Visitor and Related Impacts of Prescribed Fire

Visitors may see and hear things that they are not used to when visiting the Forest during prescribed burn events, such as vegetation cleared from control lines or aircraft and smoke during prescribed burns.  Providing information to the public regarding what the public is seeing and what impacts the public can expect is part of the prescribed burn implementation process.  Often, public information personnel are integrated into the prescribed fire team for those purposes.

 

Following is a list of some items visitors may encounter with prescribed ire:

  • If prescribed fire is taking place along routes that are frequented by Forest visitors, prescribed fire personnel may be present in those areas.  Visitors may be escorted through these areas if there is a safety hazard for visitors.
  • Smoke emissions can be expected from prescribed fire.  This amount varies depending on what is burning, the time of year, weather and fuel conditions.  
  • Signs are often posted along high travel corridors, at portages, trailheads, and local businesses to inform visitors of potential prescribed fire operations.
  • Some areas are closed to visitors during prescribed burns due to safety hazards associated with prescribed fire.  Public safety is of the utmost importance during prescribed burn operations.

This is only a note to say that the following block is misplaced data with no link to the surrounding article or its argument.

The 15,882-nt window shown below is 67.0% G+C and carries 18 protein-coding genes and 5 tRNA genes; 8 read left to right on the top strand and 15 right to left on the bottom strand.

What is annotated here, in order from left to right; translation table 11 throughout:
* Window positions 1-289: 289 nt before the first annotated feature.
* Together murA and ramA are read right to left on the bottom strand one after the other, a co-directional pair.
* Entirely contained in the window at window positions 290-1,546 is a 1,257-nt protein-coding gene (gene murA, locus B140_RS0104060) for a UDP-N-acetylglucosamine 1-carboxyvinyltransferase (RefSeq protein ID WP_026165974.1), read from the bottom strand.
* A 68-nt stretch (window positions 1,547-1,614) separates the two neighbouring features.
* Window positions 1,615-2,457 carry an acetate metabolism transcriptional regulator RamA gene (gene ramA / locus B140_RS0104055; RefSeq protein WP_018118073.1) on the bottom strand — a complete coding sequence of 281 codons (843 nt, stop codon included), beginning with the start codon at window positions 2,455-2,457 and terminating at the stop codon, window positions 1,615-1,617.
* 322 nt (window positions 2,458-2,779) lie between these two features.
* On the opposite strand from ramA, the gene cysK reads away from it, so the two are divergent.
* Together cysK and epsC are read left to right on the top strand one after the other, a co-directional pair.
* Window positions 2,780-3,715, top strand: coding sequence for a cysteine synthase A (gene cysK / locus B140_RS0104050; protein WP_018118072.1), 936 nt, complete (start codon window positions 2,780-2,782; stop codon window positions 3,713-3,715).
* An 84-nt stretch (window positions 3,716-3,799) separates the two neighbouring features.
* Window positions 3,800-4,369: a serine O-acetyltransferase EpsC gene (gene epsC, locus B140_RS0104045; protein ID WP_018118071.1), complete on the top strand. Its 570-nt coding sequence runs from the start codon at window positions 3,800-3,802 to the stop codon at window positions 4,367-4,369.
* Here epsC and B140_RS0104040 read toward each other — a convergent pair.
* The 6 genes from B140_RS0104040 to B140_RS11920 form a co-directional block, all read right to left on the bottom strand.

Air Quality Monitoring:

 

The Superior National Forest c ollects air and precipitation chemistry monitoring data that contributes to national networks.   The Forest 's air monitoring site at the Fernberg site on the Kawishiwi Ranger District is a fully operational component of th e State's Air Quality Information network and provides the Forest free access to data analysis done by outside parties.  

Digital camera at air monitoring site , end of the Fernberg Road (looking back northwest across the road- updated every 15 mins)

Through the use of portable air quality monitors t he Forest monitors prescribed fire and wildland fires for possible air quality impacts.  When activated, this web site is linked to web cams at the portable monitors. This enables fire managers to provide timely information to the public regarding local conditions.   This information also provides for an adaptive management framework, where managers can evaluate what types of conditions lead to adverse smoke impacts and how to reduce effects on sensitive receptors such as hospitals, roads, or a collection of homes.

 

Links:  

Minnesota air quality monitoring website

AirNOW main page

Smoke From Agricultural and Forest Fires

Particle Pollution and Your Health 

  





https://www.fs.usda.gov/detail/superior/landmanagement/resourcemanagement/?cid=fsm91_049871